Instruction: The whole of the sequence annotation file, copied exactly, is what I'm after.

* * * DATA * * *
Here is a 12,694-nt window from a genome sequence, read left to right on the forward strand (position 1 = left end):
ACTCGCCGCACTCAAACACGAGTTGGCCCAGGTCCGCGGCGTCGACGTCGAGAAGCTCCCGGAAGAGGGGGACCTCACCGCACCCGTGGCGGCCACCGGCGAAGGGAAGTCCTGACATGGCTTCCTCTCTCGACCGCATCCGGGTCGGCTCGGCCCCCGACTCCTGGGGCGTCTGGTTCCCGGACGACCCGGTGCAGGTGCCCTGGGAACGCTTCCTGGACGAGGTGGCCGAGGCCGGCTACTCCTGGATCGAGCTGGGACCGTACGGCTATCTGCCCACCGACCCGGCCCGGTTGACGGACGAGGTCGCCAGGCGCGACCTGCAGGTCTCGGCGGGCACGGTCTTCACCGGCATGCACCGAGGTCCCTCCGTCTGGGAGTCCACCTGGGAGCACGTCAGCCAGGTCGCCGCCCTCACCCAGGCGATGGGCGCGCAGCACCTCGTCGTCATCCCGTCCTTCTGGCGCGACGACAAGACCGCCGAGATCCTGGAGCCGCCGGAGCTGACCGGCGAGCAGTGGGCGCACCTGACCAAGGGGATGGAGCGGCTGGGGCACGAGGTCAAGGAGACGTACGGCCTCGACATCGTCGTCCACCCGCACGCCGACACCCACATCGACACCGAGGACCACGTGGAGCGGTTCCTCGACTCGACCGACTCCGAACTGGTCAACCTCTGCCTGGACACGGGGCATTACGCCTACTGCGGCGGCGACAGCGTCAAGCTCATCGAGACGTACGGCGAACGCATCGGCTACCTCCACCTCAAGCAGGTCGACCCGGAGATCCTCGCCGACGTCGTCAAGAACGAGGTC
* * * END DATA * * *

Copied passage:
Here is a 12,694-nt window from a genome sequence, read left to right on the forward strand (position 1 = left end):
ACTCGCCGCACTCAAACACGAGTTGGCCCAGGTCCGCGGCGTCGACGTCGAGAAGCTCCCGGAAGAGGGGGACCTCACCGCACCCGTGGCGGCCACCGGCGAAGGGAAGTCCTGACATGGCTTCCTCTCTCGACCGCATCCGGGTCGGCTCGGCCCCCGACTCCTGGGGCGTCTGGTTCCCGGACGACCCGGTGCAGGTGCCCTGGGAACGCTTCCTGGACGAGGTGGCCGAGGCCGGCTACTCCTGGATCGAGCTGGGACCGTACGGCTATCTGCCCACCGACCCGGCCCGGTTGACGGACGAGGTCGCCAGGCGCGACCTGCAGGTCTCGGCGGGCACGGTCTTCACCGGCATGCACCGAGGTCCCTCCGTCTGGGAGTCCACCTGGGAGCACGTCAGCCAGGTCGCCGCCCTCACCCAGGCGATGGGCGCGCAGCACCTCGTCGTCATCCCGTCCTTCTGGCGCGACGACAAGACCGCCGAGATCCTGGAGCCGCCGGAGCTGACCGGCGAGCAGTGGGCGCACCTGACCAAGGGGATGGAGCGGCTGGGGCACGAGGTCAAGGAGACGTACGGCCTCGACATCGTCGTCCACCCGCACGCCGACACCCACATCGACACCGAGGACCACGTGGAGCGGTTCCTCGACTCGACCGACTCCGAACTGGTCAACCTCTGCCTGGACACGGGGCATTACGCCTACTGCGGCGGCGACAGCGTCAAGCTCATCGAGACGTACGGCGAACGCATCGGCTACCTCCACCTCAAGCAGGTCGACCCGGAGATCCTCGCCGACGTCGTCAAGAACGAGGTC